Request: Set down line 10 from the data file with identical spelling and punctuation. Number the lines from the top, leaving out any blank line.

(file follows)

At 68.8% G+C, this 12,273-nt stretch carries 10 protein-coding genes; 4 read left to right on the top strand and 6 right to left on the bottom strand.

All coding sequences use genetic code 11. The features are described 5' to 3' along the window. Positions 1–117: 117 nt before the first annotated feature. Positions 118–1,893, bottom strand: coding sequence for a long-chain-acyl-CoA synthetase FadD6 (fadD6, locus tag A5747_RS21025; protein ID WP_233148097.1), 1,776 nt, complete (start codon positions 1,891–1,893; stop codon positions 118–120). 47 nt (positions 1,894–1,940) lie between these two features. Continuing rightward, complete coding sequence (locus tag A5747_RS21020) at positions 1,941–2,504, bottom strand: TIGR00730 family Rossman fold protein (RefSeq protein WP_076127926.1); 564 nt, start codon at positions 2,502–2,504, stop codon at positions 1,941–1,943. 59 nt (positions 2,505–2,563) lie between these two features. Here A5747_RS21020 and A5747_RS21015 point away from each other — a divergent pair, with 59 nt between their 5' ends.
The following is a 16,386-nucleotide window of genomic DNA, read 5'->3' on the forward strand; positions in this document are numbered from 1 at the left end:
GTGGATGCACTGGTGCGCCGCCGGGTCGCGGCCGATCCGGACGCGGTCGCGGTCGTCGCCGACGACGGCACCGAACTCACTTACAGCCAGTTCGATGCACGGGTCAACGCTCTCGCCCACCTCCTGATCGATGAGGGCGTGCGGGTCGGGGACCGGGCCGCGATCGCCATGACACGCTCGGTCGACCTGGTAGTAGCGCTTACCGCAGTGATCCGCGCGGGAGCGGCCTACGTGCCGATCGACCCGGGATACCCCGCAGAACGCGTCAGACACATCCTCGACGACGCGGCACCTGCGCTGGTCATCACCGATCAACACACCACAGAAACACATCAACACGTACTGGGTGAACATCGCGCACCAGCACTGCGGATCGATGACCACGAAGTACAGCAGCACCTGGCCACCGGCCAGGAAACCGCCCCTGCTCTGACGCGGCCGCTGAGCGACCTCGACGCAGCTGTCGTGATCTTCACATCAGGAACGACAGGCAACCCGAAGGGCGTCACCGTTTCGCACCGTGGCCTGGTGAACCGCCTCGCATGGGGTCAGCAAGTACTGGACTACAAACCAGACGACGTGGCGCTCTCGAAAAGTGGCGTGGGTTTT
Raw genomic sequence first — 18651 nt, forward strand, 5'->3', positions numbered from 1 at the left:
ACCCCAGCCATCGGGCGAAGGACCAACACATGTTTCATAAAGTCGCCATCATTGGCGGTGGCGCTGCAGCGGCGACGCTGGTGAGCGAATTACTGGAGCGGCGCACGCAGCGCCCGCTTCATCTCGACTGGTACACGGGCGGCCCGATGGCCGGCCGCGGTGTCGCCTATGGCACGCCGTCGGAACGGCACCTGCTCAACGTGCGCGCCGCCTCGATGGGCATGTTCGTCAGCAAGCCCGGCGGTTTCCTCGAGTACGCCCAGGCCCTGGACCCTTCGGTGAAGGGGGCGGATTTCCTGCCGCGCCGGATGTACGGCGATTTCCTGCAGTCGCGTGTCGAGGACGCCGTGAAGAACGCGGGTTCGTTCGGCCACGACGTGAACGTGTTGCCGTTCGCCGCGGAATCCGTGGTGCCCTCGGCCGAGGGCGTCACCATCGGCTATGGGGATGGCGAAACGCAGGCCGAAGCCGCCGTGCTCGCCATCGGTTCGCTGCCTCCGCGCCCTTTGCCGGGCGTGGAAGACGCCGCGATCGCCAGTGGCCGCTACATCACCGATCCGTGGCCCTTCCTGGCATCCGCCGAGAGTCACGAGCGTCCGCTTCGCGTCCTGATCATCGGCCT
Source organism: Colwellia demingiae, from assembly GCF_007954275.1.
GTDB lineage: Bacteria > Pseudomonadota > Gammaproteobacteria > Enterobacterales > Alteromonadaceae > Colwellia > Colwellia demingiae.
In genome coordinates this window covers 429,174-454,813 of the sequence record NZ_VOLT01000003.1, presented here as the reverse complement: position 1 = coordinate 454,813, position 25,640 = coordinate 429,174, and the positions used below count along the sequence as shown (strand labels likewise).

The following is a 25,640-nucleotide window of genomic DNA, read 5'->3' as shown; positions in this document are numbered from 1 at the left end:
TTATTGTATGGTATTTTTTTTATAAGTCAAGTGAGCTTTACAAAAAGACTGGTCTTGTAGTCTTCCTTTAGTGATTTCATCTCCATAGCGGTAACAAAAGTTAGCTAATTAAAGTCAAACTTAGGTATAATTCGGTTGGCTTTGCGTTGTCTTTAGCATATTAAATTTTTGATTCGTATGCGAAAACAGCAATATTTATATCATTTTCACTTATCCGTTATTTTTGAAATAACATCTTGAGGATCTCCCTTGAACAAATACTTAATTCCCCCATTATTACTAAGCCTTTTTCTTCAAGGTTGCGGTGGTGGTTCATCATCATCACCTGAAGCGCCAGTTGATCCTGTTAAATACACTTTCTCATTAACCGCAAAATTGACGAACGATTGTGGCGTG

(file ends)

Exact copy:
The following is a 25,640-nucleotide window of genomic DNA, read 5'->3' as shown; positions in this document are numbered from 1 at the left end: